TransCanada's Keystone XL delay plan seen as both sound strategy and desperate measure
Company asking U.S. government to pause its review of a presidential permit application
TransCanada's latest move in its bid to save the proposed Keystone XL pipeline from being rejected in the United States is being described as both sound strategy and a desperate measure.
The company's decision to ask the U.S. State Department to pause its review of the presidential permit application on the controversial pipeline could breathe new life into a project that had been seen by many as "dead in the water," according to Trevor McLeod of the Canada West Foundation.
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McLeod, director of the public policy think-tank's Centre for Natural Resources Policy, said the request, if approved, would give TransCanada an opportunity to address the project's strong opposition south of the border.
The company predicts it needs about a year to settle a dispute in Nebraska over the proposed route of the pipeline, which would carry crude from Alberta to Texas.
TransCanada sent a letter to U.S. Secretary of State John Kerry on Monday, saying it believes there is sound precedent for making the request to pause the review.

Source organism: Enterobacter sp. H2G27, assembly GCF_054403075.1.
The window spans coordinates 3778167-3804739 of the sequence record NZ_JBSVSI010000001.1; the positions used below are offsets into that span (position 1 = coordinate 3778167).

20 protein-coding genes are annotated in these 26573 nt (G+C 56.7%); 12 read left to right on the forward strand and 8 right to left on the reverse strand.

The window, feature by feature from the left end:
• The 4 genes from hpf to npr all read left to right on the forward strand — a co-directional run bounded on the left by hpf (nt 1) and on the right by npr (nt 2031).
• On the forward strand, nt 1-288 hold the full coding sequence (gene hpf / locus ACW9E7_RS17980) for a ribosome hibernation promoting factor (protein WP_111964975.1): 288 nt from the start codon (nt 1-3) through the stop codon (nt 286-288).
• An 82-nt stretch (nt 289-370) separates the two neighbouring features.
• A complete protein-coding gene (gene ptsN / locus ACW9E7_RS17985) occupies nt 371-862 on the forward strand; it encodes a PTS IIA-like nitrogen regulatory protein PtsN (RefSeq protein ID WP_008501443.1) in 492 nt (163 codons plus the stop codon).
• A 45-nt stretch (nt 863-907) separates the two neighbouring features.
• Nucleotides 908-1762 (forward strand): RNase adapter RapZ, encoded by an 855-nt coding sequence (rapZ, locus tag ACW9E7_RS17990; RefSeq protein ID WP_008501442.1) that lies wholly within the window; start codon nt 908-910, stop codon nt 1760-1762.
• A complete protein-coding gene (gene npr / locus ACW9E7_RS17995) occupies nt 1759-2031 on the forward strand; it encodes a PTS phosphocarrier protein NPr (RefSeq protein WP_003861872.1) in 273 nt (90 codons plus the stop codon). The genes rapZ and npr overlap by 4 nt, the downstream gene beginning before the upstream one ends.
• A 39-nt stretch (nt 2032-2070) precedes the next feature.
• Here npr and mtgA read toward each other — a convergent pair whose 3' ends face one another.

The U.S. State Department said it is still reviewing TransCanada's request, and the White House expressed skepticism Tuesday about the idea of a pause in the proceedings.
Given how long the process has taken already, U.S. President Barack Obama's press secretary, Josh Earnest, told reporters it would be "unusual" for the review to be further delayed.
Even if a delay is approved, McLeod said the pipeline's ultimate fate would likely still depend on who wins the 2016 U.S. presidential election.
"It has become a political football with the Democrats, including the current president and Hillary Clinton saying they're not in favour," he said.
"The Republicans all seem to be on side with the pipeline."
University of Calgary energy economist Michal Moore also thinks the delay request is a smart move for TransCanada.
If the delay is granted, Moore said the company "literally can recreate the project or reimagine it and certainly revisit it in the presence of a new president."
Mike Hudema, who is with the environmental group Greenpeace, characterized the move differently, calling it a "desperate bid to delay the process in hopes of getting a president in the White House who will ignore climate science."
"President Obama already has all the evidence he needs to reject Keystone XL," Hudema said in an email.
"It's time he did just that so we can start building the green energy future the world needs to see."
TransCanada also announced third-quarter results Tuesday, revealing that profits were down from the same quarter in 2014, despite higher revenue.
Net income attributable to the company fell 12 per cent to $402 million, or 57 Canadian cents per share, in the three months ended Sept. 30.
Revenue rose 20.1 per cent to $2.94 billion.